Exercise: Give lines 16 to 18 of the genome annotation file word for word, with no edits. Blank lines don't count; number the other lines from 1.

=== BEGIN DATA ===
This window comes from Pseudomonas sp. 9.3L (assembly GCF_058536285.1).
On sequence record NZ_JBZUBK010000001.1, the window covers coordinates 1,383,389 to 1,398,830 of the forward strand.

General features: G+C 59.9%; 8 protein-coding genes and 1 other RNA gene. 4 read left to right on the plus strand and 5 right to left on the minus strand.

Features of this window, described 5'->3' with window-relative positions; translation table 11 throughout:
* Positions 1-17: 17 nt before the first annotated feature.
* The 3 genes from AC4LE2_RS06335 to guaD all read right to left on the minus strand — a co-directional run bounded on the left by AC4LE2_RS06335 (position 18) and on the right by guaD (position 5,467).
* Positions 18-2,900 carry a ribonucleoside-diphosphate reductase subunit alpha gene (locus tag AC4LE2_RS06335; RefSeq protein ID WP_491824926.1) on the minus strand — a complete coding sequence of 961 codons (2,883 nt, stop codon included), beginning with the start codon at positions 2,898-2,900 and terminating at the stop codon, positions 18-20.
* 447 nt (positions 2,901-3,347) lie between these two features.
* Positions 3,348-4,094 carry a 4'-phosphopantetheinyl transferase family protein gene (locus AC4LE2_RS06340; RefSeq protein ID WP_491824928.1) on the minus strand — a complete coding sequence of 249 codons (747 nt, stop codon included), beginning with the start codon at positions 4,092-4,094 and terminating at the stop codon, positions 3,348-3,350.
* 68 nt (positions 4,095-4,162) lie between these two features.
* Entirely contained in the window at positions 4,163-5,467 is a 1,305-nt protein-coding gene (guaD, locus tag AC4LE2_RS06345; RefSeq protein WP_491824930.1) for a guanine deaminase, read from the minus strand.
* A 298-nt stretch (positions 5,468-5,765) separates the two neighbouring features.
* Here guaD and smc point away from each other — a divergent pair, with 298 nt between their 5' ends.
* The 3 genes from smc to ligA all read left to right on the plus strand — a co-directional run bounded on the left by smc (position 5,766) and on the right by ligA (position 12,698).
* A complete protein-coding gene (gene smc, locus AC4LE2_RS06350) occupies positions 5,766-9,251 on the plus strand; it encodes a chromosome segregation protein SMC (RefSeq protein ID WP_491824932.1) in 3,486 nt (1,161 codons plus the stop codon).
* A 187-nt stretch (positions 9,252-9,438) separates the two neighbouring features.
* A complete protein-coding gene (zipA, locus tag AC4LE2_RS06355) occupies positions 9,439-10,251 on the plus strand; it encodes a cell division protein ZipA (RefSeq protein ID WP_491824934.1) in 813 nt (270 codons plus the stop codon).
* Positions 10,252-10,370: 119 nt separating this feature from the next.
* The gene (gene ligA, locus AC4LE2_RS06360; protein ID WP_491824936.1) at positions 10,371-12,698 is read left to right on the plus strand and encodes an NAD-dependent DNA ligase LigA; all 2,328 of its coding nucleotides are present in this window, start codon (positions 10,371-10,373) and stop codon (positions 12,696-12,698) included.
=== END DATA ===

* A 187-nt stretch (positions 9,252-9,438) separates the two neighbouring features.
* A complete protein-coding gene (zipA, locus tag AC4LE2_RS06355) occupies positions 9,439-10,251 on the plus strand; it encodes a cell division protein ZipA (RefSeq protein ID WP_491824934.1) in 813 nt (270 codons plus the stop codon).
* Positions 10,252-10,370: 119 nt separating this feature from the next.